They were convinced that the rockets were targeting particular kinds of neighborhoods. But when statisticians divided a map of London into small squares and counted the bomb strikes, they found that the strikes followed the distribution of a Poisson process—the bombs, in other words, were falling at random. The episode is depicted in Thomas Pynchon’s 1973 novel Gravity’s Rainbow, in which statistician Roger Mexico has correctly predicted the distribution of bomb strikes, though not their exact locations. Mexico has to deny that he is a psychic and fend off desperate demands for advice on where to hide
Another example is The Gambler’s Fallacy – the belief that after a long run of (say) heads, the next toss will be tails:
Tversky and Kahneman showed that people think that genuine sequences of coin flips (like TTHHTHTTTT) are fixed, because they have more long runs of heads or of tails than their intuitions allow, and they think that sequences that were jiggered to avoid long runs (like HTHTTHTHHT) are fair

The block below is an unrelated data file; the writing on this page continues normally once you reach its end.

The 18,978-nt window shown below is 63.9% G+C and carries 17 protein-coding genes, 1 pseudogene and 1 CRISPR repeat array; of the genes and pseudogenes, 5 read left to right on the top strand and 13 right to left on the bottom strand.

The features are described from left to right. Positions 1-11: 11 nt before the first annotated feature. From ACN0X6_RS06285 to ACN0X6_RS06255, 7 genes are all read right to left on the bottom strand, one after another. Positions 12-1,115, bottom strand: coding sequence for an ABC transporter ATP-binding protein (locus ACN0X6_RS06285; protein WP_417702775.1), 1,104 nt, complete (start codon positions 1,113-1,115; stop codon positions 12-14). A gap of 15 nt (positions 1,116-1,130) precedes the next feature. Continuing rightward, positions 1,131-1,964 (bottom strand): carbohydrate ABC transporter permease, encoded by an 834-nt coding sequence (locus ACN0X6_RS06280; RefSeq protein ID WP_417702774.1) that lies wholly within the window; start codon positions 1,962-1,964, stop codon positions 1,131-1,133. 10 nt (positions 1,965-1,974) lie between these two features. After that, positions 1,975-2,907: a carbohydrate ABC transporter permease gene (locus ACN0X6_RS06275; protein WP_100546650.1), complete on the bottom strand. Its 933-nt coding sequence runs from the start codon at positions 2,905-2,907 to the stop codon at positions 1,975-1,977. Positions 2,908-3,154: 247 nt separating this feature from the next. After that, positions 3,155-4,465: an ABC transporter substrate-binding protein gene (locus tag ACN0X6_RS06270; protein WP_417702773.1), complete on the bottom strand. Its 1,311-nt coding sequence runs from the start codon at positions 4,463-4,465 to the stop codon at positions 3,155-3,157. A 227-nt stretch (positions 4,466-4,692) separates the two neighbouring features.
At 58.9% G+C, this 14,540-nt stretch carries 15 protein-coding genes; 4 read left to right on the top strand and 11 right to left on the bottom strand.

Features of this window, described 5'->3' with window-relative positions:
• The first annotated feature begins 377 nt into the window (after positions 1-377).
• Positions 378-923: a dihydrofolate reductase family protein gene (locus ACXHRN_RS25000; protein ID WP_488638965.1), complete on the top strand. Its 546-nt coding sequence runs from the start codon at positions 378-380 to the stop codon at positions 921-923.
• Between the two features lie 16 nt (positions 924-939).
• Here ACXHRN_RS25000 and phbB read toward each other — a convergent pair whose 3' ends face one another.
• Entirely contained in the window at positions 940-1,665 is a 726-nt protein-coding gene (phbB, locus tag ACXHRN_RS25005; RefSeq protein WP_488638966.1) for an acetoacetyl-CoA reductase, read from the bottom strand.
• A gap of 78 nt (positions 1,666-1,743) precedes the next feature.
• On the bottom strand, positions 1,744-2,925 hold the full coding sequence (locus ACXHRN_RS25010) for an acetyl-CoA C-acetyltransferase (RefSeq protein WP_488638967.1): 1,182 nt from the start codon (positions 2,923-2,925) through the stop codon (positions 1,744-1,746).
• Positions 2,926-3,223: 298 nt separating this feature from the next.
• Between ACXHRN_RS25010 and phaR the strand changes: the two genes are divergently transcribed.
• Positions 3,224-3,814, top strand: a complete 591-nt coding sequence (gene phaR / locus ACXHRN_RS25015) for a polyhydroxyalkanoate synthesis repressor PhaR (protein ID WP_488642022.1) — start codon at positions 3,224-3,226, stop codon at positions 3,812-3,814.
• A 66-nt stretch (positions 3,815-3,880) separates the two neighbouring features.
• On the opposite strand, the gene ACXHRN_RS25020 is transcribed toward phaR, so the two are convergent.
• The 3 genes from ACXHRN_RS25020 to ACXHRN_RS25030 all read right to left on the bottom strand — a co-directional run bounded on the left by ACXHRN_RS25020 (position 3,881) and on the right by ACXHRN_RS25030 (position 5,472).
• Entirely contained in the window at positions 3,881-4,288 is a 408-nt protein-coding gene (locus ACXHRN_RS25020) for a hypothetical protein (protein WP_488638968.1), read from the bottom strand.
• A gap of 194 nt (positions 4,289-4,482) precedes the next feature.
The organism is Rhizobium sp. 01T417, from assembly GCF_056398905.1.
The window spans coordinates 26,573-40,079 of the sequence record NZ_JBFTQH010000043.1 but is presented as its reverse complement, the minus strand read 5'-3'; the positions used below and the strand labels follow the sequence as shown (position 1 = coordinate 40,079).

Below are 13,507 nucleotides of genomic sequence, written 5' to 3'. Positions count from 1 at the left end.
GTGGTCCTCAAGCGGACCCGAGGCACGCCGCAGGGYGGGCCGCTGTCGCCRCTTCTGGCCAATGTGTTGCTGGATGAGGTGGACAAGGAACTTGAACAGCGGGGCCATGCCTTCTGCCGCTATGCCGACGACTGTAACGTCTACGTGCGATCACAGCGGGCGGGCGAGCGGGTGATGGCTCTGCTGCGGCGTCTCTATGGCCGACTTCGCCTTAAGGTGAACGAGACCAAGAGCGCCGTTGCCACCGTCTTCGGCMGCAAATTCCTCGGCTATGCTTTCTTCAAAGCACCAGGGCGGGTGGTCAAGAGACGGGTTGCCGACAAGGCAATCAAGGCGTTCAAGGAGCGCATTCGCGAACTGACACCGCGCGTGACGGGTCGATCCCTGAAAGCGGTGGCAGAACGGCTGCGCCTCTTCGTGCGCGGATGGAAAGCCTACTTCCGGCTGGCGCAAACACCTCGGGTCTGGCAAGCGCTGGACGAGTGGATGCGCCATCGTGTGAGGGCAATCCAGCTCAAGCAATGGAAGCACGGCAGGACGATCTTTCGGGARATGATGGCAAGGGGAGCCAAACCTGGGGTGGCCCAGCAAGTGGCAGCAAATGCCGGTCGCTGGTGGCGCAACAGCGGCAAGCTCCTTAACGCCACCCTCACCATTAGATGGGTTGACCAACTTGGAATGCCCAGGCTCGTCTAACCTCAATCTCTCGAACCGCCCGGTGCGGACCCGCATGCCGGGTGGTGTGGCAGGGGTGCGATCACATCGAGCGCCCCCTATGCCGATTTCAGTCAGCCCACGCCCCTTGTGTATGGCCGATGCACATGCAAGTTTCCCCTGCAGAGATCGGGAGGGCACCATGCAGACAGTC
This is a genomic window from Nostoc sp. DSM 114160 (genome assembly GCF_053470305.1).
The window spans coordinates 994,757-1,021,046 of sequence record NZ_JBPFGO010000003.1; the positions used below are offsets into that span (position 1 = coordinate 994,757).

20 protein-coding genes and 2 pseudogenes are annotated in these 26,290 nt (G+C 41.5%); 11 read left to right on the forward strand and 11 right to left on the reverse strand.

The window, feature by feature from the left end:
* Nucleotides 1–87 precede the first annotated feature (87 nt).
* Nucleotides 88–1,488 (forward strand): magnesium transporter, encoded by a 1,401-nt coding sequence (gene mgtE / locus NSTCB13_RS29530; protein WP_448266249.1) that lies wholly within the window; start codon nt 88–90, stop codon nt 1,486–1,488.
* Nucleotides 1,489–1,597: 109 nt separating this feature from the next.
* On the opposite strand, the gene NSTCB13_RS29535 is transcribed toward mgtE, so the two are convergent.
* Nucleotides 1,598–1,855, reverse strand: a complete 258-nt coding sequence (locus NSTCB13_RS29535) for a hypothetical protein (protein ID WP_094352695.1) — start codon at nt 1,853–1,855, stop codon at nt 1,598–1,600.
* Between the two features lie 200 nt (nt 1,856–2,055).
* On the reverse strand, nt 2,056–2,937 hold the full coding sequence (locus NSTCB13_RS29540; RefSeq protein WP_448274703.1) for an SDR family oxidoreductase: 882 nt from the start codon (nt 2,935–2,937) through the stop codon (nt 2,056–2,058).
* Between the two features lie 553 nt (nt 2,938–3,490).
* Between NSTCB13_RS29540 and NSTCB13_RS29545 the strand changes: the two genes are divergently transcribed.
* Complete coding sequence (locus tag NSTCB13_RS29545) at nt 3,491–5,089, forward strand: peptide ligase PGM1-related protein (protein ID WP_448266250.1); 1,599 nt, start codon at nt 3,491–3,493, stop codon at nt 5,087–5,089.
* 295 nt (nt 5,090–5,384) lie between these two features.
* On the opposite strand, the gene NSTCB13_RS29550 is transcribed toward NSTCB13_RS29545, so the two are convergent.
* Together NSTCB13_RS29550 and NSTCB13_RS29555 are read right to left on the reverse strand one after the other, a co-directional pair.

The exhibit above shows a simulated plot of the stars on the left. On the right it shows the pattern made by glow worms on the ceiling of the famous Waitomo caves, New Zealand. The stars show constellation-like forms but the virtual planetarium produced by the glow worms is relatively uniform.
That’s because glow worms are gluttonous and inclined to eat anything that comes within snatching distance, so they keep their distance from each other and end up relatively evenly spaced i.e. non-randomly. Says Pinker:
The one on the left, with the clumps, strands, voids, and filaments (and perhaps, depending on your obsessions, animals, nudes, or Virgin Marys) is the array that was plotted at random, like stars. The one on the right, which seems to be haphazard, is the array whose positions were nudged apart, like glowworms
Thus random events will occur in clusters, because “it would take a non-random process to space them out. The human mind has great difficulty appreciating this law of probability”. Read the rest of this entry »